RaceSex & Gender

filters that lighten the skin, contouring: is social media beauty culture harmful to poc?

August 17, 2018
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I’ll admit, as a budding make-up guru, I know trends in feature accentuation come and go. What’s also true is that creating ambitious, Euro-Asian features using technique and product is a constant theme. Whether it’s all the rage to have the most impossibly high cheekbones using highlighter, slimming the nose with contour, softening the jaw with bronzer, ‘cutting’ mono lids to appear less ethnic, slimming out facial fat, or flat-out skin whitening, western beauty standards are steeped in white supremacy.


There are few exceptions, however, to the devaluing of African and ethnic features, as we’ve seen over the last couple of years with full lips. Full lips have been sexy on Angelina Jolie for 20 plus years while black women were bullied and humiliated for the same traits. Likewise, when white women like Kylie Jenner decided that, hmmm, having lips is actually super sexy, they became the standard for which non-Black women and society at large appreciated sexy lip fullness. Not the communities where that trait natural occurs in nature.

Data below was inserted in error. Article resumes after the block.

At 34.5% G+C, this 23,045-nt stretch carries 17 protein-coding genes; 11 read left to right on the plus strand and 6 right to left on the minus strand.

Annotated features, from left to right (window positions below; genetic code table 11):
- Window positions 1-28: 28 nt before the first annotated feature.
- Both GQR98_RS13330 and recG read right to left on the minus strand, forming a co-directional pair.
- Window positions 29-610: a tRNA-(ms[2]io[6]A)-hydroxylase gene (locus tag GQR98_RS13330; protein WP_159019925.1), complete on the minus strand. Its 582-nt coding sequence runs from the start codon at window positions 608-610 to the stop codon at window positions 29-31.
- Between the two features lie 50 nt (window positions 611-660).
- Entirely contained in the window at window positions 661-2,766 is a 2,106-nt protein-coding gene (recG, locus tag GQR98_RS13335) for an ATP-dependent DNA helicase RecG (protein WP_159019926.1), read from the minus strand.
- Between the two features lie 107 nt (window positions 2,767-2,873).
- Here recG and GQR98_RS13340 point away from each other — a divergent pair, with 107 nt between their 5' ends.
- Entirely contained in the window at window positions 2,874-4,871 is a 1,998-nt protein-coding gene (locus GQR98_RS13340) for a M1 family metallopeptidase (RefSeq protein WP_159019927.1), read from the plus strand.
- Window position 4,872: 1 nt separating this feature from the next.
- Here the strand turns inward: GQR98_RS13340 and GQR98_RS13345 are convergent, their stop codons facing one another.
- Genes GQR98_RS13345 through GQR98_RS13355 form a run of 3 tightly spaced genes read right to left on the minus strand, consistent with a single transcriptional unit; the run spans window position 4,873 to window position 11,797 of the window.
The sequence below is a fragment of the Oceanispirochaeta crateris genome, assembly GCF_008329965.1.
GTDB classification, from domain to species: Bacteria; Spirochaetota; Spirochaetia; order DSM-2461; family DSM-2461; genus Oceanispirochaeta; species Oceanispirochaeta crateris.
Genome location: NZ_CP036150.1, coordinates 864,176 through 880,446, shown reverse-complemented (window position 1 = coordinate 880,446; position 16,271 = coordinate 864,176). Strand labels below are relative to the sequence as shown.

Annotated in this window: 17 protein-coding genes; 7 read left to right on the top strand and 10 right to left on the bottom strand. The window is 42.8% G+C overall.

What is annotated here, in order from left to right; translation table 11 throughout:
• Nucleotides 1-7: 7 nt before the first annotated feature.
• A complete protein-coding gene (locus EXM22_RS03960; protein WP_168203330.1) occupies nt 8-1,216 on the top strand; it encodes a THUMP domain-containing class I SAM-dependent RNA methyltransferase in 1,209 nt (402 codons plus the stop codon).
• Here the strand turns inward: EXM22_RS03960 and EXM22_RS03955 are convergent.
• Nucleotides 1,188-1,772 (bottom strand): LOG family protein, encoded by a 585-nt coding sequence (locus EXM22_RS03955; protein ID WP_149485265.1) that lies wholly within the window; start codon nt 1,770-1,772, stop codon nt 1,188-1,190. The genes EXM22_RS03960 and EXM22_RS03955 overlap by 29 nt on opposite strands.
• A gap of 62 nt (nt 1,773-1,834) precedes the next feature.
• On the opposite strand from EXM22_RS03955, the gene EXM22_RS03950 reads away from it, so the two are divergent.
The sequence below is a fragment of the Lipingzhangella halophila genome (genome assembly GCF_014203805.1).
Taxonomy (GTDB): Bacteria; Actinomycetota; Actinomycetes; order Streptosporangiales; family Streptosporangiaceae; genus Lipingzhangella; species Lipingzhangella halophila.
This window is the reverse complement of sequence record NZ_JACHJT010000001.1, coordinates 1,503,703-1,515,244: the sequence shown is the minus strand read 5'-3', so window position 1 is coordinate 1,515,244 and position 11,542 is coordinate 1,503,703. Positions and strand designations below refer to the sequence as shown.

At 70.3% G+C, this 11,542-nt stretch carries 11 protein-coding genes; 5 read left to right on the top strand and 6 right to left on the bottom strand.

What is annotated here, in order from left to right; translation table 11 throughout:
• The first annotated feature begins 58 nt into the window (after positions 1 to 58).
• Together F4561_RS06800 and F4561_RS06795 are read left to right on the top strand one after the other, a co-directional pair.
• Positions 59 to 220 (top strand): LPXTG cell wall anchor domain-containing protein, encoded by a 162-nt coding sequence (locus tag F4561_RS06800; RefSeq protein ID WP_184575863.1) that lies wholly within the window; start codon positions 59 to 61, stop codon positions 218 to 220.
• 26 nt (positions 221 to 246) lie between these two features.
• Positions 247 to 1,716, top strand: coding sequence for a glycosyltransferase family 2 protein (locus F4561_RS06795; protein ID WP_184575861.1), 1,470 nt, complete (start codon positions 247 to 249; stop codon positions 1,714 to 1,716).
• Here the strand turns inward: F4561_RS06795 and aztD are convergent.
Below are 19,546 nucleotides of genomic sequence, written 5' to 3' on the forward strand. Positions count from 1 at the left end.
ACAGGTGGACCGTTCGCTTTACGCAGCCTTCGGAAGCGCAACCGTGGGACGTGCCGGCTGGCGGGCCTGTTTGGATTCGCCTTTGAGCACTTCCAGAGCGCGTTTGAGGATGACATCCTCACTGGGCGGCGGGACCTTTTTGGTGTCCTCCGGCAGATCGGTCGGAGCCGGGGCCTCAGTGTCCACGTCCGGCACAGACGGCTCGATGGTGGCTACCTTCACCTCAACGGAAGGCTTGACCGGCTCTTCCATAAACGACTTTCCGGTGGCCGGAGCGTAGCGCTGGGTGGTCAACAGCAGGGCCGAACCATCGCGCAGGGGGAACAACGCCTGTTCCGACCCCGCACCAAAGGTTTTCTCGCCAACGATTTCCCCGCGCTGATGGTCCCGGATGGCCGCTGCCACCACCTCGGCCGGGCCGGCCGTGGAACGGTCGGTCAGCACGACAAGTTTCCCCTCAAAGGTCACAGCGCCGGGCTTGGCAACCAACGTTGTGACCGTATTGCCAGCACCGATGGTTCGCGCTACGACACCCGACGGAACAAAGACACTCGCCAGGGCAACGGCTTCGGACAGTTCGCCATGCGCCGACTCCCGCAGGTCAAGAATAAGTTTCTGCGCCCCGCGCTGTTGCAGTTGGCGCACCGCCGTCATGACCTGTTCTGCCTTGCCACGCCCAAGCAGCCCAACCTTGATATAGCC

Companies like Morphe sell a trio of makeup brushes specifically for nose contouring—a shadow play illusion to make the nose appear smaller, more pixie-like. The opposite of my naturally broad, bear-like West African nose. Big noses aren’t in style yet. Because, unlike large lips, they can’t be hyper-sexualized. Society values blackness when it can be hyper-sexualized or diluted. And in the meantime, some black make-up artists are using “extreme contouring” and other techniques to fit into the “Instagram aesthetic”.

Which brings us to social media filters on apps like Snapchat and Instagram and the fact that so many of them seem to play into the promotion of western idealization of beauty as the universal standard for attractiveness. Often times these filters first and foremost wash out non-white complexations, think digital skin brightening cream, creating a skin lightening effect. The beauty filters on Instagram will even help chisel your features, creating sharper, more Nordic facial angles. Whereas Snapchat filters will change your complexion by several shades.  And whether we realize it or not, over time being exposed to these idels can be harmful AF.